Friday, 7 April 2017
The National Theatre's 2017 production of William Shakespeare's "Twelfth Night" (1601-2): A Review
This is probably the best production of Twelfth Night I have ever seen. Given that that list includes productions starring Derek Jacobi, Stephen Fry, Ron Cook, Mark Rylance, Indira Varma, Nigel Hawthorne, Imelda Staunton, Ben Kingsley, Richard E. Grant, Helena Bonham Carter, etc., etc., then you know, hopefully, that I do not say that lightly. I should be clear that I have enjoyed most of the other productions very much - the 1990s film version is highly recommended - and Derek Jacobi's performance as Malvolio was an absolute gold standard, the One To Beat, as it were. And yet... and yet... I don't think any of the other productions I've seen quite seized the play by its balls, rewove it into delightfully new patterns and shapes and made me utterly reinterpret things - but the production currently running at the National Theatre starring Tamsin Greig as Malvolia, Phoebe Fox as Olivia and Tamara Lawrence as Viola did all this and more.
It is well known that Twelfth Night was written as an entertainment for, um, Twelfth Night (whether in 1601 or 1602 is hotly contested; the night is 5 or 6 January again depending on whom you ask), an occasion for riotous revelry, banqueting, drinking, masters becoming slaves and slaves becoming masters (borrowed from Saturnalia), and - my favourite tradition - the concealing of a bean and a pea inside Christmas cake, the idea being that the man who found the bean became "King" for the night and the woman who found the pea became "Queen". Charmingly, no one seems to have given much thought to what would happen if a woman found the bean or a man found the pea or indeed the same person found both - no one except Shakespeare, perhaps, who explicitly wove a tale of cross-dressing and reversal of gender roles out of familiar Twelfth Night merrymaking.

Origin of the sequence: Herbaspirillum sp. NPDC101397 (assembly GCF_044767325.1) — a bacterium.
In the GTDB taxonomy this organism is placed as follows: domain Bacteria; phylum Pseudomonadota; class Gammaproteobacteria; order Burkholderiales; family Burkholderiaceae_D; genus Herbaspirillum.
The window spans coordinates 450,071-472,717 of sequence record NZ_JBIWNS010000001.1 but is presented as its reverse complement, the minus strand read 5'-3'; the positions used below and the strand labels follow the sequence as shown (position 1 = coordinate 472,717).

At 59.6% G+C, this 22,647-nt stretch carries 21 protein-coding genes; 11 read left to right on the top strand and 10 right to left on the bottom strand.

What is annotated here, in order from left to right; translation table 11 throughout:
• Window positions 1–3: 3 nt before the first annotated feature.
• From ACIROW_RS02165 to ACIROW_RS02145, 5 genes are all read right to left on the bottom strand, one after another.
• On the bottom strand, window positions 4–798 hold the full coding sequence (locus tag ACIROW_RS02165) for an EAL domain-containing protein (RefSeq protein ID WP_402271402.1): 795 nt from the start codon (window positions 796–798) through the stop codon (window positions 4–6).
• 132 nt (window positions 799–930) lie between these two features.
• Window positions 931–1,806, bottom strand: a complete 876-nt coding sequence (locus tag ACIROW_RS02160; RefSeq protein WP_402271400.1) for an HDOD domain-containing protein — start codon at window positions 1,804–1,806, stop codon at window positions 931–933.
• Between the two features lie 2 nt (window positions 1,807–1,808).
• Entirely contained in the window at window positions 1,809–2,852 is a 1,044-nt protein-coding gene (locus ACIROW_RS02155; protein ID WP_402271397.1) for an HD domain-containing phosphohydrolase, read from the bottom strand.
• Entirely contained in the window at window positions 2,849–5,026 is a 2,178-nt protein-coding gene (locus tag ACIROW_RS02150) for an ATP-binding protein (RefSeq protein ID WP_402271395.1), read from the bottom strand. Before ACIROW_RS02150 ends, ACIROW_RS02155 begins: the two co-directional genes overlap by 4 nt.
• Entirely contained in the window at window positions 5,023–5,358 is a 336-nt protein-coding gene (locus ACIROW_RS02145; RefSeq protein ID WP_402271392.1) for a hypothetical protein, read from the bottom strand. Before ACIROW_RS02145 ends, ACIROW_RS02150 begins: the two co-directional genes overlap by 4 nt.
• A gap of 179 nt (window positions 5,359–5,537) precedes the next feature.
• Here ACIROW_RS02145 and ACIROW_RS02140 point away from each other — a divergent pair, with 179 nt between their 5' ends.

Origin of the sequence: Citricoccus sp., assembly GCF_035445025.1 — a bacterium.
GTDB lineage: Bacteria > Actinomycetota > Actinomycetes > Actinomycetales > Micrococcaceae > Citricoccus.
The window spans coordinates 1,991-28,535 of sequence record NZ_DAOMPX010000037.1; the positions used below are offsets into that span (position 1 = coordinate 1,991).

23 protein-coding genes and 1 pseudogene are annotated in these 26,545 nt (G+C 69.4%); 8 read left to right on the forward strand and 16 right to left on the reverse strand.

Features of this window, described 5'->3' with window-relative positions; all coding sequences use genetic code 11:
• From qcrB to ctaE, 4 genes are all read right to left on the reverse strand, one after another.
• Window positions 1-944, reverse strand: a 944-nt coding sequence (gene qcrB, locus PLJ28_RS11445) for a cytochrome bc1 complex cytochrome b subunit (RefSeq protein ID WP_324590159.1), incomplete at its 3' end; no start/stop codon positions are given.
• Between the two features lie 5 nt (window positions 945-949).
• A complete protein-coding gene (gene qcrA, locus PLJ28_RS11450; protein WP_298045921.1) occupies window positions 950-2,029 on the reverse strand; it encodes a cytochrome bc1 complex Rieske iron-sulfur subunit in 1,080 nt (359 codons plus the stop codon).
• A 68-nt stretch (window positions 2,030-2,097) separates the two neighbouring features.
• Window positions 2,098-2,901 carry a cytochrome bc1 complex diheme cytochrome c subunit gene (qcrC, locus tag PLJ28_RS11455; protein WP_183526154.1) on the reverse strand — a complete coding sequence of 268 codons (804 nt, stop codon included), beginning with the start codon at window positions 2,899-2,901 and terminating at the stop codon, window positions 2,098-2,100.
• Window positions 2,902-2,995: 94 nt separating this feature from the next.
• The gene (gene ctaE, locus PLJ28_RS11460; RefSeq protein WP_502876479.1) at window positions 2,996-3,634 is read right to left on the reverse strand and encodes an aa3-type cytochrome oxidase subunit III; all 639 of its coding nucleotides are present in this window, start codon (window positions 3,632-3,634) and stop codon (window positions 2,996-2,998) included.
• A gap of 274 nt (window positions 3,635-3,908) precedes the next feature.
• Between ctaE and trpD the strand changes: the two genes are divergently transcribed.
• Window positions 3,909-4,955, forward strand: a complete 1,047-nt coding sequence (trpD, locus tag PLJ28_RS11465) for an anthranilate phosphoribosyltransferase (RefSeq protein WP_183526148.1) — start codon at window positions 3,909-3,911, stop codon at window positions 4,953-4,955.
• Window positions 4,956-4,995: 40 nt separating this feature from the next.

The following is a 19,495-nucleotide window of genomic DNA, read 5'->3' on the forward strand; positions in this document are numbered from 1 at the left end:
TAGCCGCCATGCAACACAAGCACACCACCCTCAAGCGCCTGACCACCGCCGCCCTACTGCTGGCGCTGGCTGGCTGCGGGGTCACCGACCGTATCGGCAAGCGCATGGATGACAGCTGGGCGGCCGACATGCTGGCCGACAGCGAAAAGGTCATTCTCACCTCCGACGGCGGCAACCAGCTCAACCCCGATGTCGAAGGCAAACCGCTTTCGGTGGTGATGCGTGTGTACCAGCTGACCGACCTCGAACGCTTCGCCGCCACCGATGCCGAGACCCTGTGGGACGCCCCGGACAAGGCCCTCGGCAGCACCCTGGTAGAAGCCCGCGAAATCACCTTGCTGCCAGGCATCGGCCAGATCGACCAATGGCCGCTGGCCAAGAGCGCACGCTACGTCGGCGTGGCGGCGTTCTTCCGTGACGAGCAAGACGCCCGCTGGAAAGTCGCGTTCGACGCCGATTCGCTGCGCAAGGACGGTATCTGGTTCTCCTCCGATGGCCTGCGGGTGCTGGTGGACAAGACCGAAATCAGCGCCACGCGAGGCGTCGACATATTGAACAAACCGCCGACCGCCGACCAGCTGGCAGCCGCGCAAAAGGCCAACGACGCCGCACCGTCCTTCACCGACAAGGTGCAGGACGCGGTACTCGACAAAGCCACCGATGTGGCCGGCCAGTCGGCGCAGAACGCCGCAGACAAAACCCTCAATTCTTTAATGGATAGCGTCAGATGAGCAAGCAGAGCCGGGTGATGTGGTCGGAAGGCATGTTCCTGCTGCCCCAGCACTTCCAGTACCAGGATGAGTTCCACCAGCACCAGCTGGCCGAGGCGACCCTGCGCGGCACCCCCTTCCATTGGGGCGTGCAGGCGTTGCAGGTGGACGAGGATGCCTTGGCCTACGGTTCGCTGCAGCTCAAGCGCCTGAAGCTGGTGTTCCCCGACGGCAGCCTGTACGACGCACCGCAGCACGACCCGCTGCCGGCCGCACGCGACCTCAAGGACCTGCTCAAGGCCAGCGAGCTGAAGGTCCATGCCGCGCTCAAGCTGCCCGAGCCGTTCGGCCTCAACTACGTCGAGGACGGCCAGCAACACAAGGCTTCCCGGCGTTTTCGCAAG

The backdrop to the story, then, is one of farcical fun - laughs galore. Parties aplenty. This is one of many areas in which Simon Godwin's NT production absolutely excels: from the musical numbers to the finger-clicking, from the sleazy bars to the outrageously garish costuming, from the copious drunkenness to the facepaint and the silly bathing suits, this is a bright, brash, vibrant production that really, really goes out of its way to emphasise how much of a knees-up this all is. Tim McMullan and Daniel Rigby are standouts as the comic double-act Toby Belch and Andrew Aguecheek - great roles with which to gift an actor, but they seize them with aplomb, Rigby's clueless Aguecheek the perfect foil for McMullan's dashing, handsome but mostly drunken Belch. "Look at how much fun we're having!" the actors seem to be screaming for much of the time. Infectious? You bet. Elsewhere, Olivia's veil becomes a large pair of shades. The Elephant - the pub at which Antonio and Sebastian plan to meet - becomes a high camp nightclub in which a drag queen sings Hamlet's To Be Or Not To Be soliloquy, a moment so deeply, hilariously overdone that I can only applaud its sheer brazenness. Scholars might frown, but Shakespeare would no doubt have approved the degree to which it had people rolling in the aisles.
Not every modernizing move quite works - the hospital scene in which Viola asks "what country, friends, is this?" is a bit less successful. But for the most part Simon Godwin and his set designers work marvels on the stage, with one of the more impressive revolving sets I can recall. Beginning as the prow of a ship in the storm which tears Viola and her twin Sebastian apart, it splits in two just as the twins are parted, folding outwards to reveal dimensions within and spinning round as required to provide yet new settings. The choreography is marvellous, too, with some great use made of steps and levels and bannisters, at times evoking the atmosphere of a glitzy descent down a flight of stairs in a ballroom. So far, so brilliantly raucous.